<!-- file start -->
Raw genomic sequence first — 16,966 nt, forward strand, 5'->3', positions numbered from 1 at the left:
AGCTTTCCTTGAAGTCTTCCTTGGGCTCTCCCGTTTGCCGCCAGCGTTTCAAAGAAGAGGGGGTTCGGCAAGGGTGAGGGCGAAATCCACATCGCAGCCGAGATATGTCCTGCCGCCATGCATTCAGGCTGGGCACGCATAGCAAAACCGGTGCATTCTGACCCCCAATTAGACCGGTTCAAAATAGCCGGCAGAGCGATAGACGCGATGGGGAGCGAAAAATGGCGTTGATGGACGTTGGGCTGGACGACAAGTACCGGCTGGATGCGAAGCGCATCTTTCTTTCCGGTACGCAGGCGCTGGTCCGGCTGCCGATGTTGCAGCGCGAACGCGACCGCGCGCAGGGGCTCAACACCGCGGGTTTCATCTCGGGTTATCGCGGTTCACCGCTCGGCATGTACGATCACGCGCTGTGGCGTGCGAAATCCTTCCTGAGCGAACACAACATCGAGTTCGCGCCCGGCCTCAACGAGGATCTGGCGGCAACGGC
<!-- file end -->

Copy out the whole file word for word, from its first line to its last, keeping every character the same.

Raw genomic sequence first — 16,966 nt, forward strand, 5'->3', positions numbered from 1 at the left:
AGCTTTCCTTGAAGTCTTCCTTGGGCTCTCCCGTTTGCCGCCAGCGTTTCAAAGAAGAGGGGGTTCGGCAAGGGTGAGGGCGAAATCCACATCGCAGCCGAGATATGTCCTGCCGCCATGCATTCAGGCTGGGCACGCATAGCAAAACCGGTGCATTCTGACCCCCAATTAGACCGGTTCAAAATAGCCGGCAGAGCGATAGACGCGATGGGGAGCGAAAAATGGCGTTGATGGACGTTGGGCTGGACGACAAGTACCGGCTGGATGCGAAGCGCATCTTTCTTTCCGGTACGCAGGCGCTGGTCCGGCTGCCGATGTTGCAGCGCGAACGCGACCGCGCGCAGGGGCTCAACACCGCGGGTTTCATCTCGGGTTATCGCGGTTCACCGCTCGGCATGTACGATCACGCGCTGTGGCGTGCGAAATCCTTCCTGAGCGAACACAACATCGAGTTCGCGCCCGGCCTCAACGAGGATCTGGCGGCAACGGC